Volatility Poised for Upswing?

Terry Flanagan

To paraphrase Mark Twain, rumors of volatility’s demise are greatly exaggerated. Financial markets are being pushed and pulled by a variety of cross-currents. Much of the turbulence unfolding is the culmination of imbalances and tensions that have been building for years.

“We’ve seen volatility in FX and commodity markets pick up recently,” said Tom Rollinger, chief investment officer at Chicago-based Red Rock Capital, a commodity investment management firm. “There’s the possibility that their volatility is only the tip of the iceberg.” Red Rock Capital trades 70 globally diverse futures markets, including equities, bonds, interest rates, physical commodities, precious and base metals, and energy.

Rollinger will speak on a volatility panel at Markets Media’s Chicago Trading & Investing Summit on Sept. 23.

Red Rock’s flagship strategy, the Systematic Global Macro Program, is designed to capture the high-value payoff portion of globally trending markets by blending the benefits of both momentum and probability theory. Its Commodity Long-Short Program utilizes a quantitative pattern recognition strategy that is designed to capture long or short directional “volatility bursts” in physical commodity futures.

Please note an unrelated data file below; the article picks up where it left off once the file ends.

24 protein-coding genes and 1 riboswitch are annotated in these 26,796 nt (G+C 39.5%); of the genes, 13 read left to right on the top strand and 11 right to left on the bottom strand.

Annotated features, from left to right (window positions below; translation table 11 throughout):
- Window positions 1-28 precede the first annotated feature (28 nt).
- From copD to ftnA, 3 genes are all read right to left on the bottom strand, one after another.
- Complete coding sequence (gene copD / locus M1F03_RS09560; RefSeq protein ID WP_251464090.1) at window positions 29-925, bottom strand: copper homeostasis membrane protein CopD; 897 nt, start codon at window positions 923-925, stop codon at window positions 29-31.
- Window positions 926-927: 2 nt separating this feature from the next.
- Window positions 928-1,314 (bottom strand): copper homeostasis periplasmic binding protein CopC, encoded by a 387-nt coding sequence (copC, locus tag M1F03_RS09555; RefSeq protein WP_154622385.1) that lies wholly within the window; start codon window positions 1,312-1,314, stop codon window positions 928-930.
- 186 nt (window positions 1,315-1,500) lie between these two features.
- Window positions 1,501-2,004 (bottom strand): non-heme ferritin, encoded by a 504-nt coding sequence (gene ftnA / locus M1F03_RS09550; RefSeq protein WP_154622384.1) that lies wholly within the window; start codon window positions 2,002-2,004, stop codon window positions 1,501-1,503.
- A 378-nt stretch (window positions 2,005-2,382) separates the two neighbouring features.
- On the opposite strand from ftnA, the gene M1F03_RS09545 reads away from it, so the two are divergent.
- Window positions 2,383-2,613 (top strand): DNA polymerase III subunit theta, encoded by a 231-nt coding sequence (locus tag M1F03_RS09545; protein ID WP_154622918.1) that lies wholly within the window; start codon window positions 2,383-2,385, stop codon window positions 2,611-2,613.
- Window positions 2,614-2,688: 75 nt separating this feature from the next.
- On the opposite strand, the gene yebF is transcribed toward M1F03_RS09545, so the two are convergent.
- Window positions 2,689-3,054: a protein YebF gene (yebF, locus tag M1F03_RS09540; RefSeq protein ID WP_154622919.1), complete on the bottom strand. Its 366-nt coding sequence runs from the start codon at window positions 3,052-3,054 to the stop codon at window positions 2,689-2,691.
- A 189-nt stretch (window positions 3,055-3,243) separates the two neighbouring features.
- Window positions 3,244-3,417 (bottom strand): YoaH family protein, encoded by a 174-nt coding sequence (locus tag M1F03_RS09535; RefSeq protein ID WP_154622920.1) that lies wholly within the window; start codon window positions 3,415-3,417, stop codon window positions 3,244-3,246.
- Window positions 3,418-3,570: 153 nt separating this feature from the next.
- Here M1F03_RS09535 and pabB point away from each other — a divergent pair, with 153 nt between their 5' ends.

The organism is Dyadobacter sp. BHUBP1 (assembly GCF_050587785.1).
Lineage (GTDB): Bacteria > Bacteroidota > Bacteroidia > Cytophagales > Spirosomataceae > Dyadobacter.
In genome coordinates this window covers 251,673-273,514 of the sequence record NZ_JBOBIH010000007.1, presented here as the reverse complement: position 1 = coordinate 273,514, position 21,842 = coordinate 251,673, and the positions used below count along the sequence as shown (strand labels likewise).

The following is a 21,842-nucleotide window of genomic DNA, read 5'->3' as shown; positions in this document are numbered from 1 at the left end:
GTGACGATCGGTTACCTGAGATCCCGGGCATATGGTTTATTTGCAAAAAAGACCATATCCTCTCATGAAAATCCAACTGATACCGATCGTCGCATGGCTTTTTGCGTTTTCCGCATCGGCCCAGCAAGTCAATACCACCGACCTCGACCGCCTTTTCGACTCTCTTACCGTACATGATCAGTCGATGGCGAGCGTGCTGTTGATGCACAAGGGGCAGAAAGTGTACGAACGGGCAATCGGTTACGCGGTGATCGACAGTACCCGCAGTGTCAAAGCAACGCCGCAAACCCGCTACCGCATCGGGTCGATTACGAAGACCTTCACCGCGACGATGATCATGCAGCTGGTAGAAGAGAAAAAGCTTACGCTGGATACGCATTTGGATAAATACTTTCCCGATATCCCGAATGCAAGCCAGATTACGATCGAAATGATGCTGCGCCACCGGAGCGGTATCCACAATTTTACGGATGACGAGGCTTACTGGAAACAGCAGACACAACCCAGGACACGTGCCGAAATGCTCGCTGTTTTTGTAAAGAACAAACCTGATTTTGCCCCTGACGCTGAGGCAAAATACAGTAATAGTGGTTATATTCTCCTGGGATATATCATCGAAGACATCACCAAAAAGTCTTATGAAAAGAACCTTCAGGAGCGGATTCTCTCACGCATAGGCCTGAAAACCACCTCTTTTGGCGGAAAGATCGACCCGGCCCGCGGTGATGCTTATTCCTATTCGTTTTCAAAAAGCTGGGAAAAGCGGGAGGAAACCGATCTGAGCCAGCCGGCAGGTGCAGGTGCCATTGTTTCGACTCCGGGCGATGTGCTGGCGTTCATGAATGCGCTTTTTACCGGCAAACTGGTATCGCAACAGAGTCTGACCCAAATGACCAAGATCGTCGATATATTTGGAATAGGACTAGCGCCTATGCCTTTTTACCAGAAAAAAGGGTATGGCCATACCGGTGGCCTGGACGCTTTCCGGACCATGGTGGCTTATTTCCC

“We are quantitative and systematic,” said Rollinger. “We don’t use opinions, weather, rumors, sentiment, and forecasts. We use information that’s already in the market. We have tools that measure people and investors’ behavior, which enables us to catch both short term and long term directional movement in the commodities futures markets.”

Change in the world economy — from one driven by expansion of supply to one driven by expansion of demand — may be causing an environment that is favorable to long/short commodities investing. Cross-commodity correlations have been falling since late 2011, and links between commodity sectors have weakened, noted Rollinger. Commodities such as natural gas, crude oil, coffee, gold, sugar, and lean hogs have all made major headlines during the past several months due to how U.S. and world events have affected their prices, he said.

“We’ve seen, in the past six to eight weeks, within the European Union the policy chiefs are beginning to differentiate themselves with the directions of which way they’re taking their sovereign nations,” Rollinger said. “That’s creating some dislocations, which has created beneficial directional volatility.”

Europe continues to surprise. “There was a lot of equilibrium for a while there,” said Rollinger. “If this is the beginning of the some of the unwinding of some of that temporary equilibrium, then that could be very good for us.”

Featured image via iStock

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